Rio de Janeiro’s National Museum, Brazil’s most important historic and scientific museum, went up in flames Sunday night. Firefighters fought the fierce blaze through the night, but because the two nearest hydrants were dry, workers had to bring in water from a nearby lake, giving the fire ample time to devour the 200-year–old building. While no one was hurt or injured, an untold number of the museums 20 million artifacts are at risk of being lost to us forever.
“It was the biggest natural history museum in Latin America,” Cristiana Serejo, one of the museum’s vice-directors, said. “We have invaluable collections. Collections that are over 100 years old.”
It is still unknown how the fire began, but several have laid blame on the Brazilian government’s austerity policies and its financial mismanagement, decisions that diverted even basic maintenance funds from the institution—funds that many claim could have fixed the nearby hydrants and building’s sprinkler system.
On Monday, outraged protesters clashed with police as they tried to gain access to the building, and indigenous peoples openly criticized the government for neglecting a building that housed their priceless artifacts, while simultaneously securing the funds to build a brand-new museum.
In light of this tragedy, we take stock of some of the artifacts that may not have survived, and remind ourselves why institutions like Rio de Janeiro’s National Museum are historically, culturally, and scientifically invaluable to us.
12,000-year-old Luzia woman, the oldest human skeleton found in this part of the world. (Credit: Wikimedia Commons)
Luzia woman is the nickname given to a nearly 12,000-year-old skeleton, the oldest human fossils found in the Americas. Found in 1975 at Lapa Vermelha, Brazil, Luzia woman was a Paleo-Indian woman from the Paleolithic period, and some archaeologists believe she was among the first wave of immigrants to South America. Her remains are likely unsalvageable.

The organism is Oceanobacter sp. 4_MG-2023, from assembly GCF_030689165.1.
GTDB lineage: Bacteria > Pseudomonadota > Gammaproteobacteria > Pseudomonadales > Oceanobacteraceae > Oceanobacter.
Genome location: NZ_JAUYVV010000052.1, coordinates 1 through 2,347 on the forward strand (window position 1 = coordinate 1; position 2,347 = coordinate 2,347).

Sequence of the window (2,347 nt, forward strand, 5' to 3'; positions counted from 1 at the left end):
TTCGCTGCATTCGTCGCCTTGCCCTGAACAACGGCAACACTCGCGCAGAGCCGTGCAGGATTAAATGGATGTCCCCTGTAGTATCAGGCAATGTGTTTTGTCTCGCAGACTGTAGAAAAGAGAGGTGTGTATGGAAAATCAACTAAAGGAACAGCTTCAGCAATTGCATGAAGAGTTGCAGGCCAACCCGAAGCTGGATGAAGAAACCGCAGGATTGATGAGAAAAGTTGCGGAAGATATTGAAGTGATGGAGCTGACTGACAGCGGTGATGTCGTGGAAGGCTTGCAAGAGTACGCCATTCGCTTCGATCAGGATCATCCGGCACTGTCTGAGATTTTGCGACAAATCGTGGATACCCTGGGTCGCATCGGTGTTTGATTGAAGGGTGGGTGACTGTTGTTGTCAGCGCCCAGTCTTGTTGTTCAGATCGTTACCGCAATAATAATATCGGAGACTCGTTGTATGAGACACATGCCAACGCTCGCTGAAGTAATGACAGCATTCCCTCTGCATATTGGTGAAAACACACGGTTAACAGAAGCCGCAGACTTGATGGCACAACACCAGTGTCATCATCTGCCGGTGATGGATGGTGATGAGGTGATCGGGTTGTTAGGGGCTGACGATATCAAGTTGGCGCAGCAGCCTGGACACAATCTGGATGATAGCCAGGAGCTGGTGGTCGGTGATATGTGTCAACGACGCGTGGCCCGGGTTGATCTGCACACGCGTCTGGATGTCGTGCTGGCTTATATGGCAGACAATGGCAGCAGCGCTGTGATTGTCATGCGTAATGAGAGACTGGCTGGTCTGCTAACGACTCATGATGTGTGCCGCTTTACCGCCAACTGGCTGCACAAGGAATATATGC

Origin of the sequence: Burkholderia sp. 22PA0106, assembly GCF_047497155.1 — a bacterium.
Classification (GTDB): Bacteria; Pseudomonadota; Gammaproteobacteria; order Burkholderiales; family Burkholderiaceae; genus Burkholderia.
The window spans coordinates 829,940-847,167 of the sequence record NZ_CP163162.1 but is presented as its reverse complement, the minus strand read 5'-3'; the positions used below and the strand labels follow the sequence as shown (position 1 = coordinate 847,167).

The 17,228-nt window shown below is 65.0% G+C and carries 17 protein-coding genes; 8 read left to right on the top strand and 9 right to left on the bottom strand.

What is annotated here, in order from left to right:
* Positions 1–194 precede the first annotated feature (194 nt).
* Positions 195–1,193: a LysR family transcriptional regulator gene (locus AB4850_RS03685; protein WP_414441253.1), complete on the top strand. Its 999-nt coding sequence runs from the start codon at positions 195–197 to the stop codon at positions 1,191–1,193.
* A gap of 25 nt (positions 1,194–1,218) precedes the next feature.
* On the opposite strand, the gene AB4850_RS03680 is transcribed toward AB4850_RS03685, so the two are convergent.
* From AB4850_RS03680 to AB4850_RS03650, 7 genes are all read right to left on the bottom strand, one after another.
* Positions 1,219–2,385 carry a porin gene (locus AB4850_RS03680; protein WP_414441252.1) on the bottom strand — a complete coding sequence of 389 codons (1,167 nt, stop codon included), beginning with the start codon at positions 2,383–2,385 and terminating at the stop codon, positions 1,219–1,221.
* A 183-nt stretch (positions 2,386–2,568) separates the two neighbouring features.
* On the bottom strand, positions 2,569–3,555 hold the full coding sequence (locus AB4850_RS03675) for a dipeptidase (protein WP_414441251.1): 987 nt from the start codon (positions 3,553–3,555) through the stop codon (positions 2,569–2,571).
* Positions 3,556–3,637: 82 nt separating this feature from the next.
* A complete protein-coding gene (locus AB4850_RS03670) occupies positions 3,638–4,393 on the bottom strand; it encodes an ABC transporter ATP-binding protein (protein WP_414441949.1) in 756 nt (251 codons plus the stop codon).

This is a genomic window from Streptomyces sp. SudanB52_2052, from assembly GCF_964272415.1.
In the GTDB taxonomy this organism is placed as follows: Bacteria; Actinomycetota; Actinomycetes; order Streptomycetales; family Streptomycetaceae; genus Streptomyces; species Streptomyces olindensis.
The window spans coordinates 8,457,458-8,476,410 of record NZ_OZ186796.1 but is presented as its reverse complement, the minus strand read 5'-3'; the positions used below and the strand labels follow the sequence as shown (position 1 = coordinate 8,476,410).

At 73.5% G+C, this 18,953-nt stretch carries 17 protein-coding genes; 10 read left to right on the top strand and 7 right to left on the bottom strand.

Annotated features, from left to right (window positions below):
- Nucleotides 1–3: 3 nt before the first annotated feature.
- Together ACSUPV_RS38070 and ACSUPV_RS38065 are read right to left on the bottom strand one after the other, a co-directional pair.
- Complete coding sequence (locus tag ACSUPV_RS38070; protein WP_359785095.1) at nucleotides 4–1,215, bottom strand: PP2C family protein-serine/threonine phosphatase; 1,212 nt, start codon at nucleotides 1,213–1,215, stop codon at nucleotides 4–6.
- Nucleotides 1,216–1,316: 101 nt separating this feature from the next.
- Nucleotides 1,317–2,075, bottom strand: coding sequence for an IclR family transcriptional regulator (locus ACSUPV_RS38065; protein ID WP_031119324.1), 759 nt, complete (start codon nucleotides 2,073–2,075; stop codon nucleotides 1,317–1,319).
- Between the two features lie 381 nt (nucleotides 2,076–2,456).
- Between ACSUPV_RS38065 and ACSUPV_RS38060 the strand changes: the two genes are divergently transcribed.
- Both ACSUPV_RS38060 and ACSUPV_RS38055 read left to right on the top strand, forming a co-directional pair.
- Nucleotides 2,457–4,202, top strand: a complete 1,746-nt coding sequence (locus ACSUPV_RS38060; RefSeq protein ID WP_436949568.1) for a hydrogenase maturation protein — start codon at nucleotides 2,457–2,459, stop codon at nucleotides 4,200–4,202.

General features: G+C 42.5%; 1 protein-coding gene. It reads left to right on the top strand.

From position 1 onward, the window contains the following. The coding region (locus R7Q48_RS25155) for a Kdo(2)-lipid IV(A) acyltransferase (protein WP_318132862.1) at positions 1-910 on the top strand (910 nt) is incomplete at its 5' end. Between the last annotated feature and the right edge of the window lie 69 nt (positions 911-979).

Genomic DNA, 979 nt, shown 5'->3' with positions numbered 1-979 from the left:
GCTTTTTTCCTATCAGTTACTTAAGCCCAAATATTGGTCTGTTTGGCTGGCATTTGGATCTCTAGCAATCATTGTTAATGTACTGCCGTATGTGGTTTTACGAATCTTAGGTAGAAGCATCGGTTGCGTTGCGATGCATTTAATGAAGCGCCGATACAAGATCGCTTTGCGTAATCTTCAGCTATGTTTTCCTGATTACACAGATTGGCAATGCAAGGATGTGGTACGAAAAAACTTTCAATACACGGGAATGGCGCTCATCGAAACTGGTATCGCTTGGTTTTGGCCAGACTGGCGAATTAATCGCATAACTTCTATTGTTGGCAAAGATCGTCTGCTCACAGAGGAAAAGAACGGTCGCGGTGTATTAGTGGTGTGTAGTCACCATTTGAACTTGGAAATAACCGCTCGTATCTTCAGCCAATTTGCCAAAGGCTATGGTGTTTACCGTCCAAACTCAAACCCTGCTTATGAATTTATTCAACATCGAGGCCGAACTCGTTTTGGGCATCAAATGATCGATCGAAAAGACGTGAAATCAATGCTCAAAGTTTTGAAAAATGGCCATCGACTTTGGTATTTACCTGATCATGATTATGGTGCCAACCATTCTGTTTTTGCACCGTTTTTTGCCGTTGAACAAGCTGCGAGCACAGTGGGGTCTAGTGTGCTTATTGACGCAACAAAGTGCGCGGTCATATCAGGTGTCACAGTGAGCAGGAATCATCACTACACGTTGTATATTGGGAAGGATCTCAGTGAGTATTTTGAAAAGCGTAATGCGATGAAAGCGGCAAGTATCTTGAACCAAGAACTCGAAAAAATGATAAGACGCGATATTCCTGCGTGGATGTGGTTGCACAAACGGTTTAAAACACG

Ancient mummies—both human and not
The sarcophagus of Sha-amun-in-su, dated to 750 B.C, and an example of mummified cats from the Louvre in Paris. (Credit: Wikimedia Commons)
The museum housed an expansive collection of Egyptian artifacts, about 700 items according to its Egyptological laboratory website. Among the items was the sarcophagus of Sha-amun-in-su, a present offered to Dom Pedro II by the Khedive of Egypt in 1876. Dating back to 750 BCE, the unopened coffin housed a mummy who belonged to a special group of women that assisted the Amun’s wife during the rituals enacted at the great temple of Amun in Thebes. X-rays also shows amulets buried with her. Other artifacts likely lost include statues, stelae, canopic jars, and mummified cats.
Brazil’s very own titan
Many fossils and other paleontological finds made their way to the National Museum, but the most popular was probably Maxakalisaurus topai, a late Cretaceous-era uniquely Brazilian sauropod whose life-sized replica stood large in visitors’ imaginations. This species represents one of several titanosaurs discovered in Brazil and was one of South America’s largest dinosaur finds.
Art that survived the eruption of Mt. Vesuvius
Drone view of Rio de Janeiro’s treasured National Museum, one of Brazil’s oldest, on September 3, 2018, a day after a massive fire ripped through the building. (Photo: MAURO PIMENTEL/AFP/Getty Images)